CHAPTER II. THE FIRST NATIONAL DYNASTY
This disaster, and his narrow personal escape, seem to have unnerved Kaotsou, for when the Huns resumed their incursions in the very year following the Pingching convention, he took no steps to oppose them, and contented himself with denouncing in his palace Meha as "a wicked and faithless man, who had risen to power by the murder of his father, and one with whom oaths and treaties carried no weight." Notwithstanding this opinion, Kaotsou proceeded to negotiate with Meha as an equal, and gave this barbarian prince his own daughter in marriage as the price of his abstaining from further attacks on the empire. Never, wrote a historian, "was so great a shame inflicted on the Middle Kingdom, which then lost its dignity and honor." Meha observed this peace during the life of Kaotsou, who found that his reputation was much diminished by his coming to terms with his uncivilized opponent, but although several of his generals rebelled, until it was said that "the very name of revolt inspired Kaotsou with apprehension," he succeeded in overcoming them all without serious difficulty. His troubles probably shortened his life, for he died when he was only fifty-three, leaving the crown to his son, Hoeiti, and injunctions to his widow, Liuchi, as to the conduct of the administration.
The brief reign of Hoeiti is only remarkable for the rigor and terrible acts of his mother, the Empress Liuchi, who is the first woman mentioned in Chinese history as taking a supreme part in public affairs. Another of Kaotsou's widows aspired to the throne for her son, and the chief direction for herself. Liuchi nipped their plotting in the bud by poisoning both of them. She marked out those who differed from her, or who resented her taking the most prominent part in public ceremonies, as her enemies, to be removed from her path by any means. At a banquet she endeavored to poison one of the greatest princes of the empire, but her plot was detected and baffled by her son. It is perhaps not surprising that Hoeiti did not live long after this episode, and then Liuchi ruled in her own name, and without filling up the vacancy on the throne, until the public dissatisfaction warned her that she was going too far. She then adopted a supposititious child as her grandson and governed as regent in his name. The mother of this youth seems to have made inconvenient demands on the empress, who promptly put her out of the way, and when the son showed a disposition to resent this action, she caused him to be poisoned. She again ruled without a puppet emperor, hoping to retain power by placing her relatives in the principal offices; but the dissatisfaction had now reached an acute point, and threatened to destroy her. It may be doubted whether she would have surmounted these difficulties and dangers, when death suddenly cut short her adventurous career. The popular legend is that this Chinese Lucretia Borgia died of fright at seeing the apparitions of her many victims, and there can be no doubt that her crimes did not conduce to make woman government more popular in China.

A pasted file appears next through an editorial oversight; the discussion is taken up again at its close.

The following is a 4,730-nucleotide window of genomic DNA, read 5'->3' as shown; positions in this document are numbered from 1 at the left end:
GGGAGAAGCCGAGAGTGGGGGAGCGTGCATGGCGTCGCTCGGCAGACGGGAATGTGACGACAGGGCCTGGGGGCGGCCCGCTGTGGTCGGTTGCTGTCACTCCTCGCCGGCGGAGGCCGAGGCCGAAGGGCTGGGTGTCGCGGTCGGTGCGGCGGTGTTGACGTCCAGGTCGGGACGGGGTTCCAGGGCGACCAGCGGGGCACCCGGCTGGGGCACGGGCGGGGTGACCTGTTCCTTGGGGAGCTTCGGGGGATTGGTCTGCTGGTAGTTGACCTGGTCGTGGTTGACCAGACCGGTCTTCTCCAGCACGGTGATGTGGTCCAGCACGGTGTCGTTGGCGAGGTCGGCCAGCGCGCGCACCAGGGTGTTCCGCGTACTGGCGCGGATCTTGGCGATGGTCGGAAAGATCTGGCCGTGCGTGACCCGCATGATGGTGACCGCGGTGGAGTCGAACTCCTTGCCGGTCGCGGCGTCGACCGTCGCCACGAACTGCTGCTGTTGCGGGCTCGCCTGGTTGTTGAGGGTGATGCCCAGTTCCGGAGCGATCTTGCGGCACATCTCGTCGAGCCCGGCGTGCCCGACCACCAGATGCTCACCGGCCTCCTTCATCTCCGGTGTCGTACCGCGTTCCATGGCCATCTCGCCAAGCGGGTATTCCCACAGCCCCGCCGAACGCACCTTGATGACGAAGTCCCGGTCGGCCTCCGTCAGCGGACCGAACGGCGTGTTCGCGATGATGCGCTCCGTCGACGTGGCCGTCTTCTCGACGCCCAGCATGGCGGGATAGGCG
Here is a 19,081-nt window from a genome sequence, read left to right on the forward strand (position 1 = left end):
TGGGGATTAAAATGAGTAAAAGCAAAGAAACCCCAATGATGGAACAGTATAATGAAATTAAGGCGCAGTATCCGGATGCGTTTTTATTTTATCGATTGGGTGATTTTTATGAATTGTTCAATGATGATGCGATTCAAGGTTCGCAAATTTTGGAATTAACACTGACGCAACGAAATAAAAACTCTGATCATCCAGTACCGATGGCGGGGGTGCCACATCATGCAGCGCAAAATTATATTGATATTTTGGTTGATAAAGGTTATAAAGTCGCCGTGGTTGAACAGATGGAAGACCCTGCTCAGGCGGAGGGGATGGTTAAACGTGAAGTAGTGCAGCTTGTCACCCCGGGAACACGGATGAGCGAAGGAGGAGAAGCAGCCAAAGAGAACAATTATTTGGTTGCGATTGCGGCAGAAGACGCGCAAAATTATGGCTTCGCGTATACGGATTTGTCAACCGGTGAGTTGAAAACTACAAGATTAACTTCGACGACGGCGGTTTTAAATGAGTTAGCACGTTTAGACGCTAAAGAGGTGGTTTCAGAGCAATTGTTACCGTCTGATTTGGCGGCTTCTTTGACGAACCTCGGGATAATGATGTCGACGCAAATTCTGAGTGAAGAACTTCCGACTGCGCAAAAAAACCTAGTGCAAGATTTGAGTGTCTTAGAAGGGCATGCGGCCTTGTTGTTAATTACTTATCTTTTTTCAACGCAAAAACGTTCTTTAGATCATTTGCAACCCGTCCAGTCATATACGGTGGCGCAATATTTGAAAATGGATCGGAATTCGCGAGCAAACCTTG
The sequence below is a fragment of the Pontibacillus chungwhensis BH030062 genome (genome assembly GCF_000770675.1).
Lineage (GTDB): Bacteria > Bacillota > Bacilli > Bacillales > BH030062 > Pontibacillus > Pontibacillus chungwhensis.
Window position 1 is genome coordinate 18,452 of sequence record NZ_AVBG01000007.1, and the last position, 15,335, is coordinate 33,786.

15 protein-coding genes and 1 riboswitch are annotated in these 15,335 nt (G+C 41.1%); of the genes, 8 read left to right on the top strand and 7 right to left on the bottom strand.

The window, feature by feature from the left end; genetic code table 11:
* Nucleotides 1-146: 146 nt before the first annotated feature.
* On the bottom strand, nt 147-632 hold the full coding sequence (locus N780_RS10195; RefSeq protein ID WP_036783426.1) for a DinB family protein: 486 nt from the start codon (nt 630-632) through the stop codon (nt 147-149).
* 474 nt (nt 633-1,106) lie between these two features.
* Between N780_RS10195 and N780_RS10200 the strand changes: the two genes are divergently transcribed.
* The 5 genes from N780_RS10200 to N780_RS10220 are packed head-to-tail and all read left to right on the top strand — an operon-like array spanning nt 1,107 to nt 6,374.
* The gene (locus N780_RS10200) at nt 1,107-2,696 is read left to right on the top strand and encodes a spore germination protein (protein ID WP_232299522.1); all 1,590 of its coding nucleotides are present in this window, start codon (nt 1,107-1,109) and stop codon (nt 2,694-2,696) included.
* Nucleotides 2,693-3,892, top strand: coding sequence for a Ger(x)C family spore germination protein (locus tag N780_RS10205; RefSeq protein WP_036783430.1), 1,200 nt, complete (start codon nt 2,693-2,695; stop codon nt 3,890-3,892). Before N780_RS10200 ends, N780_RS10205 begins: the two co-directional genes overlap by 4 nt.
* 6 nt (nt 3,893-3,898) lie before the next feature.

It says much for the excellence of Kaotsou's work, and for the hold the Han family had obtained on the Chinese people, that when it became necessary to select an emperor after the death of Liuchi the choice should have fallen unanimously on the Prince of Tai, who was the illegitimate son of Kaotsou. On mounting the throne, he took the name of Wenti. He began his reign by remitting taxes and by appointing able and honest governors and judges. He ordered that all old men should be provided with corn, meat and wine, besides silk and cotton for their garments. At the suggestion of his ministers, who were alive to the dangers of a disputed succession, he proclaimed his eldest son heir to the throne. He purified the administration of justice by declaring that prince and peasant must be equally subject to the law; he abolished the too common punishment of mutilation, and had the satisfaction of seeing crime reduced to such low proportions in the empire that the jails contained only four hundred prisoners. Wenti was a strong advocate of peace, which was, indeed, necessary to China, as it had not recovered from the effects of the last Hun invasion. He succeeded by diplomacy in inducing the Prince at Canton, who had shown a disposition to assert his independence, to recognize his authority, and thus averted a civil war. In his relations with the Huns, among whom the authority of Meha had passed to his son, Lao Chang, he strove to preserve the peace, giving that chief one of his daughters in marriage, and showing moderation in face of much provocation. When war was forced upon him by their raids he did everything he could to mitigate its terrors, but the ill success of his troops in their encounters with the Tartars broke his confidence, and he died prematurely after a reign of twenty-three years, which was remarkable as witnessing the consolidation of the Hans. The good work of Wenti was continued during the peaceful reign of sixteen years of his son Kingti.